I’ll be honest with you. I’m never comfortable around other people.
I feel awkward and constantly worried, and these feelings go off the charts when discussing Jesus and faith with someone. The stakes feel so high that I end up not doing anything rather than risk failing. If you’ve ever felt like this, you’re not alone.
What is at risk that makes you and me disappear in these moments?
It’s a misplaced focus on self, and a misunderstanding of what it looks like to be successful in talking with someone about God.
But there’s some great news — we have not been left alone to stay paralyzed like this.
One of the most fearless Christians of the 20th century was a man named Bill Bright. It was his greatest joy to talk about Jesus with anyone and everyone. If someone mistakenly dialed his phone he would say, “I do not believe in mistakes. Can I ask if you have heard of Jesus?”
I shake my head every time I imagine that boldness. I’d never do that, so how could he?
Bill had a simple perspective of what it means to be successful when talking about God with someone.
He said to succeed in personal evangelism is to “take the initiative, in the power of the Holy Spirit, and leave the results to God.”
Our part is simple — even if it’s not easy
Relationships are built on trust, and talking about Jesus can put that at risk. If you’re afraid, start by thinking through these three questions:
Where is God obviously working?
When a person’s life is disrupted, he or she is most open to change. Think about those in your life who are experiencing challenges, hurts or fears. They need the faith, hope and love you have.
Where are they on their journey?
While everyone’s spiritual journey is unique, there are some common stages most people move through. Those who are spiritually curious are open to talking about spiritual things. Those who are spiritually “seeking” are actively asking questions about Jesus. These people are usually very open to someone joining their journey.
What’s one way you can start the conversation?
Initiating does not mean talking or preaching. It just means getting things started with a question or a shared experience. The goal here is to build trust and understanding. MissionHub’s steps are designed to help you choose an appropriate next step that you can trust God for in relation to the person you are choosing to focus on.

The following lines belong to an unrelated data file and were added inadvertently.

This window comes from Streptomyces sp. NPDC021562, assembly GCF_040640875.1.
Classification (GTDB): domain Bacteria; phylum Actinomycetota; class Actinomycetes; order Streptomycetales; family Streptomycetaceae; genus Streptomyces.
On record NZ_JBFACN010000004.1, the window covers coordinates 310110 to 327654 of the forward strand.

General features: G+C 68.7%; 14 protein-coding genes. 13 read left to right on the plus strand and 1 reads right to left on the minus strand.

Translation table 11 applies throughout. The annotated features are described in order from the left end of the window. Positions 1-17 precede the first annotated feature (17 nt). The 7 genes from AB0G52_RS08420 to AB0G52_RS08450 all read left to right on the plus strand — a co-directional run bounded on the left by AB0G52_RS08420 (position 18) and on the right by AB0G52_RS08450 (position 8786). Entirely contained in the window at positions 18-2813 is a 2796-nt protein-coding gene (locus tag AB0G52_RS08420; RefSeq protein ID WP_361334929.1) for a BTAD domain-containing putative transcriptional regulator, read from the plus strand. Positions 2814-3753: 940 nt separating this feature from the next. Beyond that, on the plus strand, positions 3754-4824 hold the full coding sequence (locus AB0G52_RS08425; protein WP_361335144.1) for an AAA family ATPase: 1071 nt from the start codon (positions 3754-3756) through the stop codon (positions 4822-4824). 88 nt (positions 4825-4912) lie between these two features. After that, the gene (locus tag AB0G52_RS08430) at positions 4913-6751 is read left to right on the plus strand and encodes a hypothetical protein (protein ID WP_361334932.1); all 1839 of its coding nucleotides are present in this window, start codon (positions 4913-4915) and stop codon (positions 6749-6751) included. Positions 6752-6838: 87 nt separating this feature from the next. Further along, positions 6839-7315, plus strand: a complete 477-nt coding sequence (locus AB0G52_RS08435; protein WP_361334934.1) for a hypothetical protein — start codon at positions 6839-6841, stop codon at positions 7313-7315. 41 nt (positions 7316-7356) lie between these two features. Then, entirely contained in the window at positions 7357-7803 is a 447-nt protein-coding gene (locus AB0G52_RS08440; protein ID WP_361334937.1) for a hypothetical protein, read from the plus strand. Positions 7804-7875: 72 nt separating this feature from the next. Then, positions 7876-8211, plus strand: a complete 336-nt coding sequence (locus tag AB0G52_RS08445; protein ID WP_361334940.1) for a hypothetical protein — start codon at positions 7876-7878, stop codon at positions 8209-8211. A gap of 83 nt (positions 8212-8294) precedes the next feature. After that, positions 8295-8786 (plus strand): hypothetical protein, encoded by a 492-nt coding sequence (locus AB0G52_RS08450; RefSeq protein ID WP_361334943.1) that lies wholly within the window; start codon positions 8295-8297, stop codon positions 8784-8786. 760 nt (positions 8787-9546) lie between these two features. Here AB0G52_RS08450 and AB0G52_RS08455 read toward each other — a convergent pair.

Jesus sent someone to help us
Did you ever wonder why Jesus told his disciples it was better for him to leave? (John 16:7)
It seems to me it would have been a good idea for him to stick around. But, he knew better. Jesus needed to send “another” — the Holy Spirit — to help each of us.
What would happen to your fear if you believed what Jesus said, that the full power of the Holy Spirit was available to help you?
Their response is not your responsibility — taking a step of faith is
Rejection is one of the greatest reasons I do not start spiritual conversations with people. If someone is not interested in talking about Jesus, I feel I’ve failed both that person and God.
Did I use the wrong words? Was I not convincing enough? Thoughts of condemnation wash away any chance I’ll ever do that again.
While we can get better at asking, listening and explaining, it’s never our job to convince or change people. The seemingly fearless apostle Paul even wrote, “I planted, Apollos watered, but God causes the growth.”
There is nothing more freeing than stepping out of the way and realizing it is not about you or me. We’re just accepting the invitation to join God in his pursuit of the person we are talking with about God.
So let’s do this. If you’re ready to put your sense of failure behind you, then I suggest doing four simple things:
- Download the MissionHub mobile app (Apple or Android). This app will walk you through the next three steps.
- Think about who is in your life and put them in the app.
- Take some time to think about them before identifying where you think they are on their spiritual journey.
- Pick a good first step.
This is God’s work, and we are just joining him in it. Our job is to do what he’s inviting us to do, not to get it exactly right.